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Windows 10sion: what's old is new again, and that's a problem

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There was never really any doubt that the next version of Windows was going to look at least a little like Windows 7. Even Windows 8.1 was a step back in that direction for Microsoft, bringing back the Start button that so many millions of customers missed. But for all the time Terry Myerson and Joe Belfiore spent on stage today explaining the enormity of change in Windows 10 — they skipped a version number to prove the point — there's no obscuring the blindingly obvious truth.

Windows 10 is Windows 7.

Windows 10 is Windows 7 plus a handful of the things about Windows 8 that worked best: Snap mode, beautiful Modern-style apps, always-updating live tiles, and now (finally) a universal app store that works across all screen sizes from phones to TVs. But it's still Windows 7. Windows 10 is based primarily on the desktop, not the radical new Start Screen of Windows 8; you'll find most things by going to the new-old Start Menu. "Everything runs in a window" is billed as an exciting new feature. There are bits and pieces of Windows 8 here, but Windows 10 will be more jarring for Windows 8 users than for users who haven't updated their computer software since 2006.

"You already know how to use it" doesn't mean what Microsoft thinks it means

That is, of course, the whole point. "Familiar" was a favorite word of Myerson's and Belfiore's. They described over and over how simple it is to upgrade, how similar Windows 10 will feel to what you've already been using. "We want all these Windows 7 users to have the sentiment that yesterday they were driving a first-generation Prius," Belfiore said. "And now with Windows 10 it's like a Tesla." It's not supposed to feel different, it's not supposed to be scary.

It's supposed to be Windows 7.

It's telling that throughout its entire event, Microsoft seemed to be speaking not to Windows 8 users, but to the customers who took one look at live tiles and decided to stick with Windows 7 or Windows XP.

Those fearful upgraders are largely business customers, which clearly hasn't escaped Microsoft's notice — the enterprise is Windows' great stronghold and its most important customer base. (The command prompt even got prominent demo time during Microsoft's presentation; you can paste in it now!) Even the invite for today’s event specified showing "what’s next for Windows and the enterprise." With Windows 10 for the desktop, Microsoft is letting businesses customize the store, silo personal and corporate data away from one another, and more, but mostly it's letting them get back to work on a computer they actually know how to use.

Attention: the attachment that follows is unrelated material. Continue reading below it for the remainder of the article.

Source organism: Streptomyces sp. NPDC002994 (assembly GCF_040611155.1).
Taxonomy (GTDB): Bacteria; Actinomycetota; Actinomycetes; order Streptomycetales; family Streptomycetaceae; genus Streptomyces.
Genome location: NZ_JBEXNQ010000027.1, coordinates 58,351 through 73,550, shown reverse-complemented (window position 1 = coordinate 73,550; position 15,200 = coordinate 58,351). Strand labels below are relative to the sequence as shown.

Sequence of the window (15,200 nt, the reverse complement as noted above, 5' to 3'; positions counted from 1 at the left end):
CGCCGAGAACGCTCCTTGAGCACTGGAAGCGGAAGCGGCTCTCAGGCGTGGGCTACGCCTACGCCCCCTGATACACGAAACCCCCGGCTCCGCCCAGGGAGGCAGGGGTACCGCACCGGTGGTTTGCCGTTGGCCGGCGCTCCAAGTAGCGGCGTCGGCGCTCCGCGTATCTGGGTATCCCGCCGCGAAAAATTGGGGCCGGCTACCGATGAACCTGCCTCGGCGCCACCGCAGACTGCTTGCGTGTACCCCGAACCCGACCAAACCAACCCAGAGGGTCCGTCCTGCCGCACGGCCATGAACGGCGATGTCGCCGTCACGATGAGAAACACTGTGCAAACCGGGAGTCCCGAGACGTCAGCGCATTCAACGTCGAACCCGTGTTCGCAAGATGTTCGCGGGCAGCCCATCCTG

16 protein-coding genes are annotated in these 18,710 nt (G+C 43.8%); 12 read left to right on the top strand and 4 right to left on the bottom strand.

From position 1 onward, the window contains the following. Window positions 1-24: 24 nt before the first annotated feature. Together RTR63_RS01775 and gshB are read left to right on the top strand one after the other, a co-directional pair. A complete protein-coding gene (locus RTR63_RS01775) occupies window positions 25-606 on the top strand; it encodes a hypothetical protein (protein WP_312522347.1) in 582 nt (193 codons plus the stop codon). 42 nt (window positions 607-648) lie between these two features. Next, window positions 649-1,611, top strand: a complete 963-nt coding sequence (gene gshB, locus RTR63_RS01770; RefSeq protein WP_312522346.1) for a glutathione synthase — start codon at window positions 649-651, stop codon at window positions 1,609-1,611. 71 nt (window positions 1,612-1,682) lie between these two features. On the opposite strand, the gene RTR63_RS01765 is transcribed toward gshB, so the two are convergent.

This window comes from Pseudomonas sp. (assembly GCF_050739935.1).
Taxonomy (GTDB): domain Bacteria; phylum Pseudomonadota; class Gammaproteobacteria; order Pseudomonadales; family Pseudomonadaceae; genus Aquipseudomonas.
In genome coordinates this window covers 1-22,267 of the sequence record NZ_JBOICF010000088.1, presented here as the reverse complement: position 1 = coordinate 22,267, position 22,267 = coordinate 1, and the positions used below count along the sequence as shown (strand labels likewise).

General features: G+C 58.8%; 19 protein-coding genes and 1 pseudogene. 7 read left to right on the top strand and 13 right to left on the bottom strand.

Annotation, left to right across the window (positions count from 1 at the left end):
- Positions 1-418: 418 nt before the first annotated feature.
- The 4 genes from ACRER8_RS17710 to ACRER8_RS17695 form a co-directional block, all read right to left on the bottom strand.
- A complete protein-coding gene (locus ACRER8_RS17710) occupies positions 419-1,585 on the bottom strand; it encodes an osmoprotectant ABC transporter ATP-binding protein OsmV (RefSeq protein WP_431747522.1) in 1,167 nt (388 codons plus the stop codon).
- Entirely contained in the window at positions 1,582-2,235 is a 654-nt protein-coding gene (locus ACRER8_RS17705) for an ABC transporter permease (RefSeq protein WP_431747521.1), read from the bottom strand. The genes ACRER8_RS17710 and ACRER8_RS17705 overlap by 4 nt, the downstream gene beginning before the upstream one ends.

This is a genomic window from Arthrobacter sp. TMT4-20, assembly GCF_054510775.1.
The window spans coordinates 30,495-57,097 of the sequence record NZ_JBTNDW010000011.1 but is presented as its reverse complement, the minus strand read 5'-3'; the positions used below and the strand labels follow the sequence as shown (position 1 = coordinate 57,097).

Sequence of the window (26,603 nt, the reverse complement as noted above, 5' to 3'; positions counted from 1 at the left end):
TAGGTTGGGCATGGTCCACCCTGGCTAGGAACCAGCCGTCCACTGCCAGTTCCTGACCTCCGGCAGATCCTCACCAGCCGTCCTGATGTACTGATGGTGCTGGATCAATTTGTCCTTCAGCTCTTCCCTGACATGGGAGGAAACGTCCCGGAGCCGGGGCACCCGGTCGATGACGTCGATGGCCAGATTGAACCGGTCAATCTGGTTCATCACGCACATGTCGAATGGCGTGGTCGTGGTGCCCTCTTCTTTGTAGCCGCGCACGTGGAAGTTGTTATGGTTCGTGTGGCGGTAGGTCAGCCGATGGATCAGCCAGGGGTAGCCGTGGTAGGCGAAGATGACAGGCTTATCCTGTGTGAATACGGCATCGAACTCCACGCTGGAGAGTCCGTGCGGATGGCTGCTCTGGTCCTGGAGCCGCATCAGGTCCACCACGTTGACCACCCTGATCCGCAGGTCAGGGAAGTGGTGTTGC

This is a smart, pragmatic, and clearly responsive move from Microsoft. It turned boldly in a new direction with Windows 8, and received massively negative feedback. As Belfiore and Myerson said at today's event, the problem wasn't that the features didn't work or that everything was too damn colorful. It was that there was too much training involved — Windows 8 is just way too hard to learn, and most people just didn't want to go through the trouble. So Microsoft kept as much Windows 8 as it could, while reverting the core pieces of the operating system back to something people know and understand.

In doing so, however, Microsoft finds itself playing a dangerous game. For all that it wasn't, Windows 8 was at the very least an attempt to discover new and better ways of interacting with our devices. We wouldn't need to go looking for information, Microsoft imagined: a live tile would just flip over and what’s new would be there on your screen. The "desktop," that strange repository for your background and files without a better home, was dead. Apps would work everywhere and always be up to date, no matter what device you used or the size of its screen.

With most or all of those ideas undone or at least de-emphasized — when you use the touch screen you get Continuum, which adds some of the Metro shell on top of the desktop and turns on a back button – Windows 10 feels like a platform that hasn't seen serious or meaningful change in eight years. Apps have gotten much more powerful and there's a handy way to search everything, but when you pick up a Windows PC it may not be immediately clear which decade it comes from. It's the best Windows 7 ever, but it's still Windows 7.

If that's all Microsoft has up its sleeve, that's a problem. If it allows its most resistive customers to slow its pace of innovation, Microsoft will essentially back itself into a corner from which it will have no choice but to watch its competitors race past it toward the next device type or the next interaction method.

There's a long time left before Windows 10 comes to market in 2015, and there's a lot more of the platform left to see. We've only seen the desktop side of the equation, for one thing — how Windows 10 will look on phones and other touch-first devices is a big unknown. And for many users, a vastly improved Windows 7 is going to be a great improvement over everything that came before. But what we saw today in San Francisco worries me, and it should worry anyone who wants Microsoft to succeed long term. This looks like a Microsoft that is unwilling to try things, one either without good ideas or without the confidence to commit to the good ideas it's already had. Windows 8 was an attempt to reinvent the way we use our most important and most personal devices, but now Microsoft doesn't even seem to be trying.

Familiar is easy, it's safe, it's probably profitable. But in an industry that moves as fast as technology, familiar is dangerous.

(Updated 6:08 PM to better clarify Continuum, which I had over-simplified before.)